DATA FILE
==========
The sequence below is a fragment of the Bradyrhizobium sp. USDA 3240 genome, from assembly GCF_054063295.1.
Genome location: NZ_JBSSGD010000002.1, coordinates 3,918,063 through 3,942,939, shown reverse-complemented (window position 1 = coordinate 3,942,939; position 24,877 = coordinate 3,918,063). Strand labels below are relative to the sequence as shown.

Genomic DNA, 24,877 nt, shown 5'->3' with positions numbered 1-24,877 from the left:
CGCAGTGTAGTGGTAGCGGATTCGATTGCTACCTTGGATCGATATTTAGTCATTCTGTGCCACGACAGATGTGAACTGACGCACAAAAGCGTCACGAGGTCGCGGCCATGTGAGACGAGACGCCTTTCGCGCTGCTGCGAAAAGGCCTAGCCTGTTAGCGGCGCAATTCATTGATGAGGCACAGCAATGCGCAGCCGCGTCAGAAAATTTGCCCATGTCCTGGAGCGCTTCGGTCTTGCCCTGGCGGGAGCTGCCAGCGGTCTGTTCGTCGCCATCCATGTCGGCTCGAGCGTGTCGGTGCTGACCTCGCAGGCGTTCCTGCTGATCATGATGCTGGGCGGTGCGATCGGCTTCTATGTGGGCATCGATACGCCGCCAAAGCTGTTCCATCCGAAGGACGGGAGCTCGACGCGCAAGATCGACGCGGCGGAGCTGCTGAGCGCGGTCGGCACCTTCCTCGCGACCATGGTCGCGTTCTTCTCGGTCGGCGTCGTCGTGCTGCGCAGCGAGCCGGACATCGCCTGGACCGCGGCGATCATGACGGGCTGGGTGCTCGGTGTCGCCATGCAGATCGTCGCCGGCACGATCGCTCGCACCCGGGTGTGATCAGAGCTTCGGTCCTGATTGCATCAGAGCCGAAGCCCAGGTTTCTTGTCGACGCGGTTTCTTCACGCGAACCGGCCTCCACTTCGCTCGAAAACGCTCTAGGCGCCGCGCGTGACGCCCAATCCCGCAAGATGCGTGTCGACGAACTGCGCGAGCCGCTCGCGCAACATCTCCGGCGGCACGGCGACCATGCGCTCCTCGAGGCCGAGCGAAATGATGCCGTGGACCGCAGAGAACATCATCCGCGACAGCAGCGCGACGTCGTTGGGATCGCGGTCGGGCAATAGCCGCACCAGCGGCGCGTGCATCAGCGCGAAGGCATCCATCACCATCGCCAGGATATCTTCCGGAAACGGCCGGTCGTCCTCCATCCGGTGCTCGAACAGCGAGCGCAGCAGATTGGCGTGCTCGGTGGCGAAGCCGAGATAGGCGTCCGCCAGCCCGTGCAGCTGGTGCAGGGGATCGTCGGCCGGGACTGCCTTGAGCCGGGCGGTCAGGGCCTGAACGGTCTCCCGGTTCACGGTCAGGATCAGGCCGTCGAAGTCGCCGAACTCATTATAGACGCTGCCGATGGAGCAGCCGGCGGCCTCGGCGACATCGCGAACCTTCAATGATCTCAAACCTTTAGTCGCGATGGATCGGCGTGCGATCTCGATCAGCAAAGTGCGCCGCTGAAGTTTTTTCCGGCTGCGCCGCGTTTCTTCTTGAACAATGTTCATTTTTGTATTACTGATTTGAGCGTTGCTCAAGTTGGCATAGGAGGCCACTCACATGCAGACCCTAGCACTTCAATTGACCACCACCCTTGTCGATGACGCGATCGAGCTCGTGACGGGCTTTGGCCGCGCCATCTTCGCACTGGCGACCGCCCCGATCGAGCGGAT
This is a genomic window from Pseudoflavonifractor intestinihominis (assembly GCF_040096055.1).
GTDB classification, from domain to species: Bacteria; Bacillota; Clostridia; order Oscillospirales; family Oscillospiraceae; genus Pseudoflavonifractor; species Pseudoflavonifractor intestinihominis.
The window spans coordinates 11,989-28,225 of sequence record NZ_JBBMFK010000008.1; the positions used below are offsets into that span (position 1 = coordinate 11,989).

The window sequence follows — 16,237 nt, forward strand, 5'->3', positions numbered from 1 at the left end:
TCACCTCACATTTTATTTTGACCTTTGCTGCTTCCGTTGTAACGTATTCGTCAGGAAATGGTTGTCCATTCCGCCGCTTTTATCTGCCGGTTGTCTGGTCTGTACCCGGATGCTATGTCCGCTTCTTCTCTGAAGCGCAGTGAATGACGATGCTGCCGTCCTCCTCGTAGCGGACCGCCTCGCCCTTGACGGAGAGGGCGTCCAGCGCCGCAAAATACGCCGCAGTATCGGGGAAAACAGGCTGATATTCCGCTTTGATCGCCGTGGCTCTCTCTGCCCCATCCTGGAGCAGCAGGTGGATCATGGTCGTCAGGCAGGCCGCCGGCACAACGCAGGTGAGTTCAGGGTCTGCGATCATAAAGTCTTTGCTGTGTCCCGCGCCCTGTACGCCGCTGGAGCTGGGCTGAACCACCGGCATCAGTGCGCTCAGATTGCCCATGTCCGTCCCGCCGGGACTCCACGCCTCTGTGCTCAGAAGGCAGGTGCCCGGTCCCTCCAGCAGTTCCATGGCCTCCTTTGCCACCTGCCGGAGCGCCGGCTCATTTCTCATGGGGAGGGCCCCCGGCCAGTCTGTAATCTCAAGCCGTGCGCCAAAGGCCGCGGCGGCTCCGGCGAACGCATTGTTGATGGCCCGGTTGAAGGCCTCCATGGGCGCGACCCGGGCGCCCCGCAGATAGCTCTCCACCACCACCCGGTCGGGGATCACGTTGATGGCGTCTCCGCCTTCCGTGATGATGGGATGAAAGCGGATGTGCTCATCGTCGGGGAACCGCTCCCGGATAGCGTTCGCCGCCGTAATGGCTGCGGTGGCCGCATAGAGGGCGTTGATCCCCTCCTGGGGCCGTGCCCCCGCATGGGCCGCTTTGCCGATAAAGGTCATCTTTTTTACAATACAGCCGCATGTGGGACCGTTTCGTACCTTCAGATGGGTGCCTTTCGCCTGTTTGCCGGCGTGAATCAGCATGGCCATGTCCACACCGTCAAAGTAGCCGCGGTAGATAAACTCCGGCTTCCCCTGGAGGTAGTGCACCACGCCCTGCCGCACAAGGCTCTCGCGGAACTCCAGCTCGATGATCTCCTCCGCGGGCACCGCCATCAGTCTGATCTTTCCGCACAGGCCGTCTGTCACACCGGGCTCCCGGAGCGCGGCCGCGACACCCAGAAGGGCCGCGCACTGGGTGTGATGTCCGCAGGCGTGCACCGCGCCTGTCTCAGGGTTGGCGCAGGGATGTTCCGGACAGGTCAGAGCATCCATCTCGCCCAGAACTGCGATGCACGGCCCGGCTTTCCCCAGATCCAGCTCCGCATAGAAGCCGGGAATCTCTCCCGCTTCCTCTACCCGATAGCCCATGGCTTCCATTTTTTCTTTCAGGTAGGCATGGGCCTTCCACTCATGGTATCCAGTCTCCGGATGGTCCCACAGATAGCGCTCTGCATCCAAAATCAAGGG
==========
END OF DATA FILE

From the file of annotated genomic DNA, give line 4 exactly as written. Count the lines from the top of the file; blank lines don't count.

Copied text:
CGCAGTGTAGTGGTAGCGGATTCGATTGCTACCTTGGATCGATATTTAGTCATTCTGTGCCACGACAGATGTGAACTGACGCACAAAAGCGTCACGAGGTCGCGGCCATGTGAGACGAGACGCCTTTCGCGCTGCTGCGAAAAGGCCTAGCCTGTTAGCGGCGCAATTCATTGATGAGGCACAGCAATGCGCAGCCGCGTCAGAAAATTTGCCCATGTCCTGGAGCGCTTCGGTCTTGCCCTGGCGGGAGCTGCCAGCGGTCTGTTCGTCGCCATCCATGTCGGCTCGAGCGTGTCGGTGCTGACCTCGCAGGCGTTCCTGCTGATCATGATGCTGGGCGGTGCGATCGGCTTCTATGTGGGCATCGATACGCCGCCAAAGCTGTTCCATCCGAAGGACGGGAGCTCGACGCGCAAGATCGACGCGGCGGAGCTGCTGAGCGCGGTCGGCACCTTCCTCGCGACCATGGTCGCGTTCTTCTCGGTCGGCGTCGTCGTGCTGCGCAGCGAGCCGGACATCGCCTGGACCGCGGCGATCATGACGGGCTGGGTGCTCGGTGTCGCCATGCAGATCGTCGCCGGCACGATCGCTCGCACCCGGGTGTGATCAGAGCTTCGGTCCTGATTGCATCAGAGCCGAAGCCCAGGTTTCTTGTCGACGCGGTTTCTTCACGCGAACCGGCCTCCACTTCGCTCGAAAACGCTCTAGGCGCCGCGCGTGACGCCCAATCCCGCAAGATGCGTGTCGACGAACTGCGCGAGCCGCTCGCGCAACATCTCCGGCGGCACGGCGACCATGCGCTCCTCGAGGCCGAGCGAAATGATGCCGTGGACCGCAGAGAACATCATCCGCGACAGCAGCGCGACGTCGTTGGGATCGCGGTCGGGCAATAGCCGCACCAGCGGCGCGTGCATCAGCGCGAAGGCATCCATCACCATCGCCAGGATATCTTCCGGAAACGGCCGGTCGTCCTCCATCCGGTGCTCGAACAGCGAGCGCAGCAGATTGGCGTGCTCGGTGGCGAAGCCGAGATAGGCGTCCGCCAGCCCGTGCAGCTGGTGCAGGGGATCGTCGGCCGGGACTGCCTTGAGCCGGGCGGTCAGGGCCTGAACGGTCTCCCGGTTCACGGTCAGGATCAGGCCGTCGAAGTCGCCGAACTCATTATAGACGCTGCCGATGGAGCAGCCGGCGGCCTCGGCGACATCGCGAACCTTCAATGATCTCAAACCTTTAGTCGCGATGGATCGGCGTGCGATCTCGATCAGCAAAGTGCGCCGCTGAAGTTTTTTCCGGCTGCGCCGCGTTTCTTCTTGAACAATGTTCATTTTTGTATTACTGATTTGAGCGTTGCTCAAGTTGGCATAGGAGGCCACTCACATGCAGACCCTAGCACTTCAATTGACCACCACCCTTGTCGATGACGCGATCGAGCTCGTGACGGGCTTTGGCCGCGCCATCTTCGCACTGGCGACCGCCCCGATCGAGCGGAT